“Bernie Madoff: How “One Big Lie” Can Destroy Thousands of Lives,”

Bernie Madoff: How “One Big Lie” Can Destroy Thousands of Lives,”
Order Description
Read Case Study 1, “Bernie Madoff: How “One Big Lie” Can Destroy Thousands of Lives,” on pages 258-264. Summarize the overall viewpoint of the author, and discuss the major issues presented in the case. Review the “Questions for Thought.” Answer the four “Questions for Thought” using the business ethics principles from the textbook.
Your summary of the author’s viewpoint and your discussion of the major issues presented in the case must be in paragraph form. However, your responses to the four “Questions for Thought” can be answered either in paragraph form or as a numbered list. Ensure to include your summary of the author’s viewpoint, your discussion of the ethical issues facing Bernie Madoff, and your responses to the questions.
Deliverable length is a minimum of 500 words, double spaced, 12pt New Times Roman font. Title page, abstract, and running head are not required; however, if you paraphrase or quote words or ideas from your course textbook or other resources, you must cite your sources following the APA style citation guidelines.
Information about accessing the Blackboard Grading Rubric for this assignment is provided below. This paper is case study
C A S E 1/Bernard Madoff: How One 819 he (an Destroy Thousands of Lives)
I n the 19205, Charles Ponzi introduced the “Ponzi” scheme to the American public. The scheme’s
simplicity is one of its best traits: By promising above-average returns for their investment.
individuals appear willing to stand in line to give you their money. The only problem is that the
Ponzi scheme makes no “real” investments other than paying back previous investors. The cycle
of paying one investor (and pocketing a lot for himself) by collecting from another investor should
only work for a short period of time before the “pyramid” of investors collapses under the weight
of money owed.
Almost 100 years after Charles Ponzi showed the World how the scheme worked. people are still
convinced that the administrator of the investments can guarantee above market returns. The under-
lyingreason why Ponzi schemes will continue to be tried in the future is greed. As long as some
people believe they can get more money from an investment than the average investor, they will
continue to line up to give their money away in return for this empty promise.
Bernard Madoff went to prison for pulling off the largest Ponzi scheme in history, a fraudulent invest-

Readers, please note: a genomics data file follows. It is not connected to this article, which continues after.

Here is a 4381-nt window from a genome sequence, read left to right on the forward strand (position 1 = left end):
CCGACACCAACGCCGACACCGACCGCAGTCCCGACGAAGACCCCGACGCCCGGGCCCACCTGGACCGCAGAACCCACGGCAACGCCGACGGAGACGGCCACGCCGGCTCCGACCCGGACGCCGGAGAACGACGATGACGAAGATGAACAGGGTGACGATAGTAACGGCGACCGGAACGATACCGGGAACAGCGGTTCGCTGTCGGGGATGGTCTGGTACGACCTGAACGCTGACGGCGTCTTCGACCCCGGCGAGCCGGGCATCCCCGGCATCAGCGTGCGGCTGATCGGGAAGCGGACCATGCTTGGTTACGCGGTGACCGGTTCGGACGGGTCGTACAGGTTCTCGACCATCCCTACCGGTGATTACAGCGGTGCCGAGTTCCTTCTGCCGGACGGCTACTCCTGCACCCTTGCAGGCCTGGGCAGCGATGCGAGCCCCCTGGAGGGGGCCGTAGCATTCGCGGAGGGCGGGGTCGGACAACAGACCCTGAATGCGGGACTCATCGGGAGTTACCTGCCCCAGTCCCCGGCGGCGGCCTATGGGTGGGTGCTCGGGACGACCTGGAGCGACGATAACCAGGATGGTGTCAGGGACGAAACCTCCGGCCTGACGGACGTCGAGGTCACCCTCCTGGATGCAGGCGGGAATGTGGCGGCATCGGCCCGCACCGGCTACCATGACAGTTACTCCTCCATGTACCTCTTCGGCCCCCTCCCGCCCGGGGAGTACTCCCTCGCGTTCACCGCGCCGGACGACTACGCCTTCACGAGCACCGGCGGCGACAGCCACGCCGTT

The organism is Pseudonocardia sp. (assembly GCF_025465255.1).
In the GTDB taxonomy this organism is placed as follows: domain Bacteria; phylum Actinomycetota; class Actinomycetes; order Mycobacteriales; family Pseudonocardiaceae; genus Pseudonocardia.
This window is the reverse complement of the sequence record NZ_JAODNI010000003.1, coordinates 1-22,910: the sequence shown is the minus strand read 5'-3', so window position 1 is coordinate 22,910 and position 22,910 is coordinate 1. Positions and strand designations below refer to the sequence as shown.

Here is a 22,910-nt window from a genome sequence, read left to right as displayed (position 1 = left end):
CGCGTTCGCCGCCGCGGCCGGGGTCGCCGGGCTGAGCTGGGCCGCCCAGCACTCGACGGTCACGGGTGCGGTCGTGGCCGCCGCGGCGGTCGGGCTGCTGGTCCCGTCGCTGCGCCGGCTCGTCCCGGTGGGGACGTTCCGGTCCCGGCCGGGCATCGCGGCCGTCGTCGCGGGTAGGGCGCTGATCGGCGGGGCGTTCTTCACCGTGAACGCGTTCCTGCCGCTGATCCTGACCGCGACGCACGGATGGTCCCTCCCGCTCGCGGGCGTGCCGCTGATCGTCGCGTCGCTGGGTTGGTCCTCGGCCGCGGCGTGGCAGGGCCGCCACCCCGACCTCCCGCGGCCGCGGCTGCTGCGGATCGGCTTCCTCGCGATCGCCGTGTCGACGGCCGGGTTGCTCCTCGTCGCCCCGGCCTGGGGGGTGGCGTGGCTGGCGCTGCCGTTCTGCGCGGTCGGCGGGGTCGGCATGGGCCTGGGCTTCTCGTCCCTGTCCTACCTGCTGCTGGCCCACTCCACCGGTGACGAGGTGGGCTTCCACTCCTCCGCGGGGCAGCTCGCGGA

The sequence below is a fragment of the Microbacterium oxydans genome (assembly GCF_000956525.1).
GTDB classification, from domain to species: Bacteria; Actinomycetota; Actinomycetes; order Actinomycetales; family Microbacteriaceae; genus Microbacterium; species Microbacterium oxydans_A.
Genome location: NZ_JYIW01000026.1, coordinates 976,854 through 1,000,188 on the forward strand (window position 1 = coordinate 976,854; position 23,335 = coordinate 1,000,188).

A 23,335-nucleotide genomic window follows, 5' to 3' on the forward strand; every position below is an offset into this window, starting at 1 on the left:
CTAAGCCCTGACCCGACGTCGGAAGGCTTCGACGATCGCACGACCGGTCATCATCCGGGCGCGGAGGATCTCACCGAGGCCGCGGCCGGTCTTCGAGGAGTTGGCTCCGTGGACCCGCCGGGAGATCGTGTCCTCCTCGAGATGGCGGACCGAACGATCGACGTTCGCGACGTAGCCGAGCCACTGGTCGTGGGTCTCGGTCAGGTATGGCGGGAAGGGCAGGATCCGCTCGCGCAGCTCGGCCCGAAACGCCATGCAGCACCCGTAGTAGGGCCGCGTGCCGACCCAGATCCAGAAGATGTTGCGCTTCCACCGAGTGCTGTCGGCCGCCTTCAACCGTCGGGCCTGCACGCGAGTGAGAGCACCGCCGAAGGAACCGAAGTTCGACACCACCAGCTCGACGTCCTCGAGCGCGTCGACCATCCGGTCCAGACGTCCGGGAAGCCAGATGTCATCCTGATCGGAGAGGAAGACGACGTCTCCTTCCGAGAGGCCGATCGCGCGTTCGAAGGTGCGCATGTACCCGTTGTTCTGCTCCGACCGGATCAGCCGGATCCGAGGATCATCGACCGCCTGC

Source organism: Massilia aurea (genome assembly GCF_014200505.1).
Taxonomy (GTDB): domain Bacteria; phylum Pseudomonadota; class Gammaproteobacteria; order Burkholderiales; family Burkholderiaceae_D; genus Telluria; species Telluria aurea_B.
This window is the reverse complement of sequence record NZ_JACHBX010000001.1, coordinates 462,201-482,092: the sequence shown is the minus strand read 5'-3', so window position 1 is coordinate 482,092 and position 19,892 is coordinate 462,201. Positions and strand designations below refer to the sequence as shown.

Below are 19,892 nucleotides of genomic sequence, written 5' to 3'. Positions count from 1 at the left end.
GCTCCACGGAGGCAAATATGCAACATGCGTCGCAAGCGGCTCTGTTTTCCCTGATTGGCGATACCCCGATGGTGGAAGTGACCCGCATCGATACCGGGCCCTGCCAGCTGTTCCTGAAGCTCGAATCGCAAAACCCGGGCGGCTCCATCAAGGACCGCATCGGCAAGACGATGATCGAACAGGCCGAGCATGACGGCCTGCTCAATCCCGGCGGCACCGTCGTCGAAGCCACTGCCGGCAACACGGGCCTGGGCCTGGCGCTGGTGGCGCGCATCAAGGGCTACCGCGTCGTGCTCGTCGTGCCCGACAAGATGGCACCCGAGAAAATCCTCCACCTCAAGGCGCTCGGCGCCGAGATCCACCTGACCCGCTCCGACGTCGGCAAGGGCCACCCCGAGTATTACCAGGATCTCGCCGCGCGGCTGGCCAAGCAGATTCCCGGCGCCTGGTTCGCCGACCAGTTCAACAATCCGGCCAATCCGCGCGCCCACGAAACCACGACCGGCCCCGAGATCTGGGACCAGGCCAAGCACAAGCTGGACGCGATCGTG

ment scheme that lasted an estimated 20 years}I The eventual downfall of Madoff’s Ponzi scheme was
not caused by regulators. investors, or even his employees but. rather. was the result of a global financial
recession. When the financial crisis hit. Madoff had many billions of dollars of outstanding debt. Typical
of a Ponzi scheme. when Madoff’s investors made a “run on the bank” to take out the money that they
invested with his firm. he did not have enough money to pay the above-average returns that he had
promised. He did not even have enough to cover his clients’ initial investment money.
Furthermore, there is no evidence that Madoff even made any trades to invest the money that his
clients gave him. For example, Madoff had listed transactions in Fidelity Investments’ Spartan Fund.
yet Fidelity had no record of any account or transactions by Madoff’s company.2
On the morning of December 11., 2008. the pyramid collapsed on Madoff when he was arrested
in his apartment for criminal securities fraud. As a well~respected investor and part of New York’s
social elite. Madoff pulled off the largest Ponzi scheme in the history of commerce. Estimates are
that Madoff stole more than $50 billion from investors over three decades. It is also estimated that
Madoff, the former chairman of the NASDAQ Stock Exchange. had defrauded thousands of people
including individuals. corporations. endowments. universities, foundations, and other investment
funds. Before he was arrested. he told his sons Andrew and Mark. who worked for him. that his
financial operations were “all just one big lie . . . basically a giant Ponzi scheme.” The day before
his arrest. his wife Ruth withdrew $10 million from a brokerage firm that was partly owned by
Bernard. This followed a withdrawal made November 25. 2008, for $5.5 million.4